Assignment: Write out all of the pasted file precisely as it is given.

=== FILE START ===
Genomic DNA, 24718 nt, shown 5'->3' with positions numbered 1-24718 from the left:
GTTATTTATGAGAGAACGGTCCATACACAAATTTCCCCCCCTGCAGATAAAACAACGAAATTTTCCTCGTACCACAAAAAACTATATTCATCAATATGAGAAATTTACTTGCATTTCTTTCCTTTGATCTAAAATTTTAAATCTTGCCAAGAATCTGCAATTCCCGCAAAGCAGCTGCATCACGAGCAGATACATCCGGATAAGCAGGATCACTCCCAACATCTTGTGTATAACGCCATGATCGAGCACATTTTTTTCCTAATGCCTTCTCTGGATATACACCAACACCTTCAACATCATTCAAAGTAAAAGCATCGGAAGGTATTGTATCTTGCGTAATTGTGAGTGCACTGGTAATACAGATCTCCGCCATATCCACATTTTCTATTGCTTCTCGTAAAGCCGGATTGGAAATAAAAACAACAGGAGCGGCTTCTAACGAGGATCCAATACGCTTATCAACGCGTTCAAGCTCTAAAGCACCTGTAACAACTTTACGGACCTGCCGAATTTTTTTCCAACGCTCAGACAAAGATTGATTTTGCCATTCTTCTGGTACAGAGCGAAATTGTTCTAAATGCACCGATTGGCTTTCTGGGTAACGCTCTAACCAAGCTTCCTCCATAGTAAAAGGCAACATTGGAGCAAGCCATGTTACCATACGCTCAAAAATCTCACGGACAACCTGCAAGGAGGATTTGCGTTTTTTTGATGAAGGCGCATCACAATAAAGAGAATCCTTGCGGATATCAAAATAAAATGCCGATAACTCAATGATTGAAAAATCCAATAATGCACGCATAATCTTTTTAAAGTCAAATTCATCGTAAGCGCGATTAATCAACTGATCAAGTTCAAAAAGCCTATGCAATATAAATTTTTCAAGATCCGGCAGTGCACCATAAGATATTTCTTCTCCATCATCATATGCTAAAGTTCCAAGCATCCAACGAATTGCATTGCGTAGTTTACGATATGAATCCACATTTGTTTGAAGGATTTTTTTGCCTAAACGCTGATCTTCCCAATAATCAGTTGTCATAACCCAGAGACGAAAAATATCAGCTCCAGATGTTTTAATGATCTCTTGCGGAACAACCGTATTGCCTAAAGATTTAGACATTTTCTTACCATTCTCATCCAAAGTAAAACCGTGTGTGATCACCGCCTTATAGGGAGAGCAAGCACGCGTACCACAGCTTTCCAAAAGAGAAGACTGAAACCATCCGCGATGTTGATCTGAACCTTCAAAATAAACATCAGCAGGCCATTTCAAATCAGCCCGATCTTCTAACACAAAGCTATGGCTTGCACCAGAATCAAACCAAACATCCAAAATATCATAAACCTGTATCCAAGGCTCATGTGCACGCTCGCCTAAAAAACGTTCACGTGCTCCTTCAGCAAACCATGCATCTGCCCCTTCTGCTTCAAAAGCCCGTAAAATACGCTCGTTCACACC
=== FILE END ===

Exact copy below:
Genomic DNA, 24718 nt, shown 5'->3' with positions numbered 1-24718 from the left:
GTTATTTATGAGAGAACGGTCCATACACAAATTTCCCCCCCTGCAGATAAAACAACGAAATTTTCCTCGTACCACAAAAAACTATATTCATCAATATGAGAAATTTACTTGCATTTCTTTCCTTTGATCTAAAATTTTAAATCTTGCCAAGAATCTGCAATTCCCGCAAAGCAGCTGCATCACGAGCAGATACATCCGGATAAGCAGGATCACTCCCAACATCTTGTGTATAACGCCATGATCGAGCACATTTTTTTCCTAATGCCTTCTCTGGATATACACCAACACCTTCAACATCATTCAAAGTAAAAGCATCGGAAGGTATTGTATCTTGCGTAATTGTGAGTGCACTGGTAATACAGATCTCCGCCATATCCACATTTTCTATTGCTTCTCGTAAAGCCGGATTGGAAATAAAAACAACAGGAGCGGCTTCTAACGAGGATCCAATACGCTTATCAACGCGTTCAAGCTCTAAAGCACCTGTAACAACTTTACGGACCTGCCGAATTTTTTTCCAACGCTCAGACAAAGATTGATTTTGCCATTCTTCTGGTACAGAGCGAAATTGTTCTAAATGCACCGATTGGCTTTCTGGGTAACGCTCTAACCAAGCTTCCTCCATAGTAAAAGGCAACATTGGAGCAAGCCATGTTACCATACGCTCAAAAATCTCACGGACAACCTGCAAGGAGGATTTGCGTTTTTTTGATGAAGGCGCATCACAATAAAGAGAATCCTTGCGGATATCAAAATAAAATGCCGATAACTCAATGATTGAAAAATCCAATAATGCACGCATAATCTTTTTAAAGTCAAATTCATCGTAAGCGCGATTAATCAACTGATCAAGTTCAAAAAGCCTATGCAATATAAATTTTTCAAGATCCGGCAGTGCACCATAAGATATTTCTTCTCCATCATCATATGCTAAAGTTCCAAGCATCCAACGAATTGCATTGCGTAGTTTACGATATGAATCCACATTTGTTTGAAGGATTTTTTTGCCTAAACGCTGATCTTCCCAATAATCAGTTGTCATAACCCAGAGACGAAAAATATCAGCTCCAGATGTTTTAATGATCTCTTGCGGAACAACCGTATTGCCTAAAGATTTAGACATTTTCTTACCATTCTCATCCAAAGTAAAACCGTGTGTGATCACCGCCTTATAGGGAGAGCAAGCACGCGTACCACAGCTTTCCAAAAGAGAAGACTGAAACCATCCGCGATGTTGATCTGAACCTTCAAAATAAACATCAGCAGGCCATTTCAAATCAGCCCGATCTTCTAACACAAAGCTATGGCTTGCACCAGAATCAAACCAAACATCCAAAATATCATAAACCTGTATCCAAGGCTCATGTGCACGCTCGCCTAAAAAACGTTCACGTGCTCCTTCAGCAAACCATGCATCTGCCCCTTCTGCTTCAAAAGCCCGTAAAATACGCTCGTTCACACC